Guitars are like pizzas. They come in different shapes and styles, and you’re never satisfied with just one. Just within the domain of electric guitars, you’ve got the Stratocaster, the Telecaster, the Les Paul, the Jazzmaster, and a hundred others, designed and crafted with a specific persona – defined by their body design and their sound. The tragedy of electric guitars has always been that you need to buy different guitars for those different sounds… although the folks at Reddick Guitars may have a solution – Modularity.
A lot of times the word Modular gets used as a catchword or a gimmick (most notably in Architecture and Tech), but what the Reddick Voyager does is low-key genius. Electric guitars work when the vibrating metal strings create fluctuations in the magnetic fields of the pickups on the guitars. Different electric guitars come with different pickups placed at various different locations to create their signature sound (a Stratocaster uses 3 single-coil pickups while the Les Paul uses 2 humbucker pickups)… so Reddick decided to just create a guitar with modular pickup blocks that you could swap in or swap out. The video above showcases the Reddick Voyager in action, as the demonstrater hot-swaps modules in the middle of playing to show you how different they sound.
Swapping the pickup modules is just about as easy as swapping cassettes in a cassette player (if you’re old enough to remember those), making it convenient to switch modules mid-concert. The Voyager comes with 6 interchangeable modules, modeling the Telecaster, the Les Paul, the SSS Stratocaster, among other popular layouts. The modules clip right into the central cavity in the Voyager, and can be removed by gripping them using the hole at the back. The base of the guitar features a detachable module too, with interchangeable controls that allow you to get the best of your jamming experience. Sadly though, while you can swap out modules on the Voyager to dramatically change its sound, you can’t do much to alter its body. The Voyager’s design models itself on the Fender Stratocaster (the most popular electric guitar model out there and a hot favorite of Hendrix) and comes with a wooden finish, allowing it to look drastically different from the enamel-coated colorful electric guitars you usually see – a design move which makes sense, given that the Voyager is so unique in its function.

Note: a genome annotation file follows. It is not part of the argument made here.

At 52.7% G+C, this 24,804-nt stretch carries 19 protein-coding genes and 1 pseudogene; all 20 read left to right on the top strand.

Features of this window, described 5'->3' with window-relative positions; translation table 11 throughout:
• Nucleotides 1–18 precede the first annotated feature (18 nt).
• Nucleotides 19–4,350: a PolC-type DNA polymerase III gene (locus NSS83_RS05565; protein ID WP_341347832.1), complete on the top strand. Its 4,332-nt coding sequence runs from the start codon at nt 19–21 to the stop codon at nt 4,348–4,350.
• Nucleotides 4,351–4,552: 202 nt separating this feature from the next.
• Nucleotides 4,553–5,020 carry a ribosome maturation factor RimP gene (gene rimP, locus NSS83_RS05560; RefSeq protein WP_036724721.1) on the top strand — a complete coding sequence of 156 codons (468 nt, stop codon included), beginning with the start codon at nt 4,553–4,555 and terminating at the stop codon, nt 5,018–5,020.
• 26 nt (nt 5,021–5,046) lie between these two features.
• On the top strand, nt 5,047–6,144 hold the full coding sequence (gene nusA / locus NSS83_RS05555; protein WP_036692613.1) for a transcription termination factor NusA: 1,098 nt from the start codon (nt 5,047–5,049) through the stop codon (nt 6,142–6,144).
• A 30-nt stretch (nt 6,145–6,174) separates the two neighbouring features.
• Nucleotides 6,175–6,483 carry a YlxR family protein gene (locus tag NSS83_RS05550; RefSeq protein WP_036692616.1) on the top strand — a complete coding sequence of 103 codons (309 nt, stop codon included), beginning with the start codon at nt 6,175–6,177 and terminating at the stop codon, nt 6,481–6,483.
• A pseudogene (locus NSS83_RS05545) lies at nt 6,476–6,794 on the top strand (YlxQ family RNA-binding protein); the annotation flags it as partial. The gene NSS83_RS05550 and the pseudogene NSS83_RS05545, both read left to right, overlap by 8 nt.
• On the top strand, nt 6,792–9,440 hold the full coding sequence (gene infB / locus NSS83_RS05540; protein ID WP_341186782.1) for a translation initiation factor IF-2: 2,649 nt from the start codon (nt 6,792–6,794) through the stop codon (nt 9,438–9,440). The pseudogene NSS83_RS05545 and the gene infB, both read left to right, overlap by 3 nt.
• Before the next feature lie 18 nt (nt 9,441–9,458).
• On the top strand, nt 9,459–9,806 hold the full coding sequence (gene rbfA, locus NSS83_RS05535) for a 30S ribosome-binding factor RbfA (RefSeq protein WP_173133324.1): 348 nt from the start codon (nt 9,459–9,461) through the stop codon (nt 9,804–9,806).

What’s so ground-breaking about the Voyager is its ability to physically be able to model different guitars, without you needing to actually own different guitars. This versatility, aside from having an economical benefit (given that electric guitars can cost anywhere between $300 and $1500), is incredibly convenient for musicians too, allowing them to experiment with new sounds on the fly, or potentially even easily swap out modules mid-concert without worrying about running backstage to get a new guitar (or worse, going through tuning or sound-check all over again!)
The Voyager Modular Electric Guitar comes handmade in either walnut, ash, or cherry wood. The guitar is available as a bundle, including two pickup modules of your choice, and one standard control module, for $1,499… which makes sense considering you’re getting multiple guitars for the price of one. You can buy additional pickup modules for $199 each, allowing you to expand your sound library to include different guitar styles and sounds, without having to empty your wallet.
Designer: Reddick Guitars